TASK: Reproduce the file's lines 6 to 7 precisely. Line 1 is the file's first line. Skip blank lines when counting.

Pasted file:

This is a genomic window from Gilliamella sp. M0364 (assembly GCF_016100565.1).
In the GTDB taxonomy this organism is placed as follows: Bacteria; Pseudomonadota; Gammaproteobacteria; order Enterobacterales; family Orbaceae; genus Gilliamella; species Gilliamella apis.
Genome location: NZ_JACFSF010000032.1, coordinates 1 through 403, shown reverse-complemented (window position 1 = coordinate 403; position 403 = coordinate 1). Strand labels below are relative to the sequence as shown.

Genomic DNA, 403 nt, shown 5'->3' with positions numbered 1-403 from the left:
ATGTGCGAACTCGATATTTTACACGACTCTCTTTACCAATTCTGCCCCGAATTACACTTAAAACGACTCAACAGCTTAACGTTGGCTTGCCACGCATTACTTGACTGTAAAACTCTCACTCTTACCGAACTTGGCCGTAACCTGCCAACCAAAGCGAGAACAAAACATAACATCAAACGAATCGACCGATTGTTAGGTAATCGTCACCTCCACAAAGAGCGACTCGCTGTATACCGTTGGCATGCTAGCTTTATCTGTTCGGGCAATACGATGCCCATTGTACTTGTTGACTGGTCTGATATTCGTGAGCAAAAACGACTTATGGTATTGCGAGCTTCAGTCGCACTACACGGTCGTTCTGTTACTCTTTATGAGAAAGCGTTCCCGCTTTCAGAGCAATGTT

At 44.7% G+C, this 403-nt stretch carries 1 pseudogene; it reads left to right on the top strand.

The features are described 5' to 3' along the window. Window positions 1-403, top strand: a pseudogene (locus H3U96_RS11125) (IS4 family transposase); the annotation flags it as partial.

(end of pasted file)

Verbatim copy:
At 44.7% G+C, this 403-nt stretch carries 1 pseudogene; it reads left to right on the top strand.

The features are described 5' to 3' along the window. Window positions 1-403, top strand: a pseudogene (locus H3U96_RS11125) (IS4 family transposase); the annotation flags it as partial.